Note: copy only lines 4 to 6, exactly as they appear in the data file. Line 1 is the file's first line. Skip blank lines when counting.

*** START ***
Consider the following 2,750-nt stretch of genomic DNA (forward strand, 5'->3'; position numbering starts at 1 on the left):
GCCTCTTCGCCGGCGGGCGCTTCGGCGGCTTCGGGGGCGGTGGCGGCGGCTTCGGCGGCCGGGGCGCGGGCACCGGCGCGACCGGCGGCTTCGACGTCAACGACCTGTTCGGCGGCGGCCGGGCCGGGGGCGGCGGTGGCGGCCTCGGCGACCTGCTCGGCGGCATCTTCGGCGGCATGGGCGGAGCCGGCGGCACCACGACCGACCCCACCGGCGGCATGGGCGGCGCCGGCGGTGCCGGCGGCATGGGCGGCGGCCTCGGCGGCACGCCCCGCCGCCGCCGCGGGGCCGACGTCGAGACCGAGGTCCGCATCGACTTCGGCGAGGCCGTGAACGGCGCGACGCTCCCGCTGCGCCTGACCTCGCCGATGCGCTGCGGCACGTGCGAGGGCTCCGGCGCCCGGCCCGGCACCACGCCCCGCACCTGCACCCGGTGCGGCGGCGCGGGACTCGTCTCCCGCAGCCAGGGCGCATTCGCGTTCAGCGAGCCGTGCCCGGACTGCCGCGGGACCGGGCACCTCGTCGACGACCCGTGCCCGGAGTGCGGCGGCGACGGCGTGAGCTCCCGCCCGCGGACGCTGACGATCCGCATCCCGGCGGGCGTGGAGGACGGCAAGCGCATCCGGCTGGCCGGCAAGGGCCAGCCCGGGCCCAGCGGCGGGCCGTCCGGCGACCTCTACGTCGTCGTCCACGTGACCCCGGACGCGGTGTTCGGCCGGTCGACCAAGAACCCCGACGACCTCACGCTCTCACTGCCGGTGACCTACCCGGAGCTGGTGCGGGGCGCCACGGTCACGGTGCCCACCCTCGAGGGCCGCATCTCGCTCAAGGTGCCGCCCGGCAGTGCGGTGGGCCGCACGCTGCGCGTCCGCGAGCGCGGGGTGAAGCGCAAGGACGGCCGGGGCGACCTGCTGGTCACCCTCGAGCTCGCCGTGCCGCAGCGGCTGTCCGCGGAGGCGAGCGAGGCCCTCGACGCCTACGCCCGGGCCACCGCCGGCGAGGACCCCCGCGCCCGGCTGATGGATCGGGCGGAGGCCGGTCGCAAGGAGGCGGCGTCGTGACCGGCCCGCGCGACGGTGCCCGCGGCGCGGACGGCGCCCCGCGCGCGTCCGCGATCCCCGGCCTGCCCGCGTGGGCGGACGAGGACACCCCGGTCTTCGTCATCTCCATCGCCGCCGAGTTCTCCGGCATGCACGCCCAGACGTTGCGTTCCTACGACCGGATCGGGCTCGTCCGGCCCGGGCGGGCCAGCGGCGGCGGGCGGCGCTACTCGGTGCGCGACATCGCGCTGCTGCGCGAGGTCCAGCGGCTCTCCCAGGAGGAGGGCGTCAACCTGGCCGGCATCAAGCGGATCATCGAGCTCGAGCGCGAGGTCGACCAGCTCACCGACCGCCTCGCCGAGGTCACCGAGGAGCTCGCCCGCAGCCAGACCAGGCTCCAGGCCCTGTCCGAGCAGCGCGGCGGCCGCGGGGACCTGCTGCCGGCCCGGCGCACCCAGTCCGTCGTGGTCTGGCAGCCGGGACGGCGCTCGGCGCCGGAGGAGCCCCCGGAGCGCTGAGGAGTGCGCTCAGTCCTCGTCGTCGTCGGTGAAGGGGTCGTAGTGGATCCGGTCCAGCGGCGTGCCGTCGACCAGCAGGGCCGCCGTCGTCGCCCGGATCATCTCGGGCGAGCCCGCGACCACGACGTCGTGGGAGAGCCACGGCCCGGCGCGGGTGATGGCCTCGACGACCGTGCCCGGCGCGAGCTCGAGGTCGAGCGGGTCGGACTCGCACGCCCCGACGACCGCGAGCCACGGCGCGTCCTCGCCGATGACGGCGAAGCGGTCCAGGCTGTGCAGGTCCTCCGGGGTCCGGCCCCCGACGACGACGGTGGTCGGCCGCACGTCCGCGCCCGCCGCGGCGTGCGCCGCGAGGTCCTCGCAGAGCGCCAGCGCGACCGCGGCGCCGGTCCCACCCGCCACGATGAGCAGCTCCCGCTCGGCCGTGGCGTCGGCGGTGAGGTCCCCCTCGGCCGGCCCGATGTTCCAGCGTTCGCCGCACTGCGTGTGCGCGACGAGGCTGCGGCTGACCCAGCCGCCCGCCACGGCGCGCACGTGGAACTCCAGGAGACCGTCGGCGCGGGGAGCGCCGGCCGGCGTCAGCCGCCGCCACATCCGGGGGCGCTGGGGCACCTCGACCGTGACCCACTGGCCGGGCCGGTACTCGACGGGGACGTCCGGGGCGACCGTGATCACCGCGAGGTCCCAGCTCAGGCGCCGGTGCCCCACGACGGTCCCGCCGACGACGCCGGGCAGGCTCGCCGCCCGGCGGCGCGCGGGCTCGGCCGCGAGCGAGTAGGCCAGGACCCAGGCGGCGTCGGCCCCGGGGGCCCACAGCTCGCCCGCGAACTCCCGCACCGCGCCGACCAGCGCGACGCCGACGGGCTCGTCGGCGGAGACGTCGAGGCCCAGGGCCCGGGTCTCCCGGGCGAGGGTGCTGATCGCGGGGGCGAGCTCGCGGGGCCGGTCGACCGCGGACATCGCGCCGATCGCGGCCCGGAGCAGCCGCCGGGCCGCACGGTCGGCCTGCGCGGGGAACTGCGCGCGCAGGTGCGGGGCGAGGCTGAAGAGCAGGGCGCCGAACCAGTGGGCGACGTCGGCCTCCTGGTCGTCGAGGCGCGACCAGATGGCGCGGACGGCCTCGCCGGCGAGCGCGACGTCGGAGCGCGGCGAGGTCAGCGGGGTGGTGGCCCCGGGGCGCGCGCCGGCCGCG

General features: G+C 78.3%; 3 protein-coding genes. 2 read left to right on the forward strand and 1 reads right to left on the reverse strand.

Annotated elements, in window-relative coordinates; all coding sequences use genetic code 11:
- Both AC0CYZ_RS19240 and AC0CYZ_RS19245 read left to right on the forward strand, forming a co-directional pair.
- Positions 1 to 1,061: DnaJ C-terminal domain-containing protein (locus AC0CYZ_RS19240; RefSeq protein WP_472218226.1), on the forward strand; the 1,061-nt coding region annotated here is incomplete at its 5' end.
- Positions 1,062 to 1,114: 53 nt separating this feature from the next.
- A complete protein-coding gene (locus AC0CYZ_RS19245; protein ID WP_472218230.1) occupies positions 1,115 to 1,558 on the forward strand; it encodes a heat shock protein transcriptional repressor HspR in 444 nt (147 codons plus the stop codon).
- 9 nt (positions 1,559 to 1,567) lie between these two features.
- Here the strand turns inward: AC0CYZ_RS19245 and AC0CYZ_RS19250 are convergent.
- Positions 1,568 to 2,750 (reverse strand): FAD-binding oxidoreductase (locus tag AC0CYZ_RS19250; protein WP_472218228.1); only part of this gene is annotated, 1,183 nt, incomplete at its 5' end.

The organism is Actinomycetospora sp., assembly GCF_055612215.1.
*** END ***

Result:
Annotated elements, in window-relative coordinates; all coding sequences use genetic code 11:
- Both AC0CYZ_RS19240 and AC0CYZ_RS19245 read left to right on the forward strand, forming a co-directional pair.
- Positions 1 to 1,061: DnaJ C-terminal domain-containing protein (locus AC0CYZ_RS19240; RefSeq protein WP_472218226.1), on the forward strand; the 1,061-nt coding region annotated here is incomplete at its 5' end.